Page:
A walk with friends in a shady valley on a particularly hot day led us to a large oak tree. At the end of a strong branch I discovered some acorns under young leaves. While trying to find an adequate translation for my text, I came across a special text:
„The faded oak leaf in that silent book is the memento of a friend, the school friend who was to remain a friend for life.“
No author to find.
I ripped off a nice branch from the tree and took it home to X-ray it the next day.
In the digital world there is no longer an original.
The representation on the left hand side appears to look close to a clinical diagnostic X-ray. Somehow familiar to our eyes when dealing with fractures oder bowel problems.
The right hand side image shows a certain airiness or lightness that draws you into the picture. And there is some appeal of a shine through effect, especially at the leaves.
A quite inconspicuous photo of this composition nevertheless contributes to an increase of the appeal when it is merged with the X-ray image to a fusion image.
The oak leaves are the memento of a friend, like the old school friend who was to remain a friend for life.
I’ve never waited for snowdrops before. Inconspicuous and boring flowers. Strength of marsh mallows. The colors of a cold green and opaque white.
From my father-in-law’s garden we just dug up some freshly flowering specimen of snowdrops, at the roots the soil of his garden, which he can no longer cultivate.
My technician and I made a mammography of it, with low Voltage and lots of photons. The whole afternoon I could breathe in the scent of these flowers while working.
This Monday arrived my new oranges from Valencia, Spain. They are sweet, juicy and just delicious. I shared half of the delivery with my employees who had also been waiting for it for a long time. We eat or drink them. Some were x-rayed for artistic reasons.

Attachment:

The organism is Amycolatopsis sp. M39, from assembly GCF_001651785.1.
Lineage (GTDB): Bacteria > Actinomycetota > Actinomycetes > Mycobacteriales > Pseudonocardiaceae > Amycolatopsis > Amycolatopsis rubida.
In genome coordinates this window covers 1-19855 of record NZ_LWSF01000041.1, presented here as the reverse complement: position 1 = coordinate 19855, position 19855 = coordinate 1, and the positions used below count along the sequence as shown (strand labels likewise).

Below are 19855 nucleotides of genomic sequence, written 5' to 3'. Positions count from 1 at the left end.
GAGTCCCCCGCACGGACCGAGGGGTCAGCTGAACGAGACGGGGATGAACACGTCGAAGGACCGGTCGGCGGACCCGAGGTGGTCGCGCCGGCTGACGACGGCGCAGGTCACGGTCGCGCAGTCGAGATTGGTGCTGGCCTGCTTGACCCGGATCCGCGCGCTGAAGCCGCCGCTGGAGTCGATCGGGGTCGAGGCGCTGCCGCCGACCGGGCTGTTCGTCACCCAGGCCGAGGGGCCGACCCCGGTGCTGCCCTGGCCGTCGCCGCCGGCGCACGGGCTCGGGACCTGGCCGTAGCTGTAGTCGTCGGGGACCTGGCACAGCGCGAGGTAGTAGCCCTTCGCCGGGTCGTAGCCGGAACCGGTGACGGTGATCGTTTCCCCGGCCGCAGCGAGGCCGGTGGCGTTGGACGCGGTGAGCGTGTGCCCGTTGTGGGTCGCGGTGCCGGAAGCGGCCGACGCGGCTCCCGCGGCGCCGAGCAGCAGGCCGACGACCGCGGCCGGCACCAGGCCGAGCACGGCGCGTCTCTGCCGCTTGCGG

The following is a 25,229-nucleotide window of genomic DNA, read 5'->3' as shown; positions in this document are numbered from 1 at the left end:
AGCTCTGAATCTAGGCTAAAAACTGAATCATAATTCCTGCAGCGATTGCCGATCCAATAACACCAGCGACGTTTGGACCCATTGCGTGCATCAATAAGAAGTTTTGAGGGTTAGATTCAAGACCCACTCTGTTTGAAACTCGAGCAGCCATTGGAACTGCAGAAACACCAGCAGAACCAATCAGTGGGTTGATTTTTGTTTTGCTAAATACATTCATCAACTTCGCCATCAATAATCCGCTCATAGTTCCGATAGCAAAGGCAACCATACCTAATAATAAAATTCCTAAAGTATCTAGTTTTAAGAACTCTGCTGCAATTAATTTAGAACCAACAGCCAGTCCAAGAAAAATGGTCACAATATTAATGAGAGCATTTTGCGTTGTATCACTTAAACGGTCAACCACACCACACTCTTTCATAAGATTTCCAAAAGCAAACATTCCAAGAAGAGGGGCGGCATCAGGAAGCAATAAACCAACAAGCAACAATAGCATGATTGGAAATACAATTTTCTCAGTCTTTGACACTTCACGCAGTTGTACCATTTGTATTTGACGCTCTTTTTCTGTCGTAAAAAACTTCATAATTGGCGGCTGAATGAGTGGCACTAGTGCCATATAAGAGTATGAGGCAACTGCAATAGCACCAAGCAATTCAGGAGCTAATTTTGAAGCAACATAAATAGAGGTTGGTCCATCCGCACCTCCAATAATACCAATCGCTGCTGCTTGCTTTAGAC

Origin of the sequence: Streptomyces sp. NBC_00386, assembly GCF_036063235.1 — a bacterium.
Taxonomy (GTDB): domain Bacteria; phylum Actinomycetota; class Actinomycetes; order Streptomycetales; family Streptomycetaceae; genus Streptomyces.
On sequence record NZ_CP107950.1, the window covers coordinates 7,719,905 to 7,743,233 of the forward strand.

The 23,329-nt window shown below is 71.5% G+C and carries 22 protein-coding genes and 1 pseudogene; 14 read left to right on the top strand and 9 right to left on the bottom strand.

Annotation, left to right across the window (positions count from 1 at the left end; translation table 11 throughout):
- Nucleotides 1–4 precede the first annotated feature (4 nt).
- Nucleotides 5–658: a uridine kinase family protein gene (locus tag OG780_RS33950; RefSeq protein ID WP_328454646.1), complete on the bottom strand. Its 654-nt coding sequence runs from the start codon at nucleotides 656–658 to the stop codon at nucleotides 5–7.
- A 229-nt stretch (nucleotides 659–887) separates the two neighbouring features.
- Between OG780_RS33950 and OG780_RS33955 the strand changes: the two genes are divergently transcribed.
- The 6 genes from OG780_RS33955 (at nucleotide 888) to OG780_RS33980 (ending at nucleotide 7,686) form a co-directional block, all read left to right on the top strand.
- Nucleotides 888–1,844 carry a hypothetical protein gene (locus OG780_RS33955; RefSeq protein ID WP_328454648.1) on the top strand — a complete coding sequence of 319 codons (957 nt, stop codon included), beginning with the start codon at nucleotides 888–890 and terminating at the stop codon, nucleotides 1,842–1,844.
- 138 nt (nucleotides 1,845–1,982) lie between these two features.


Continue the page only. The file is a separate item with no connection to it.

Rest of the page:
There is already a routine in doing these X-rays with food. But sometimes an X-ray machine has a life of its own. The first images are taken to check the exposure before we venture into a composition. The aperture of the X-ray tube may become narrower and unwanted images like the following may be produced.
This image was created by playing with textures and colours:
You can easily imagine a stack of oranges with the fruit lying on top of each other. The perspective of this X-ray image is from above, so that the effect of translucency is created. Because of the triangular arrangement of the oranges, one would think that the apex of the triangle would indicate at the top. In fact, the center of the triangle is at the top.
New year, new ideas. A superbe bowl of fruits inspired me to do more X-ray fusion photography today. I got a bundle of bananas, lots of lychees, two pears, figs, an apple and a pomegranate.
I changed my technique a bit. There is no chance to get a transparent banana image using a photo. But mixing the colors of the photo with the X-ray is also a fusion image. To my opinion, the bananas came out lovely, especially the color of the trunk.
I like stills. They often come with a fruit bowl. My first attempt was a fruit bowl without lychees. The structure of an orange or a pomegranate is known to me from earlier X-ray studies. And I liked the grain of the wooden bowl.
The following fusion image is resulting:
This is the first time I tried to x-ray lychees. I piled them up in my wooden bowl. That way it was a bit less complicated to transport them for photography. They shouldn’t move at all between X-ray and photography session. I was lucky.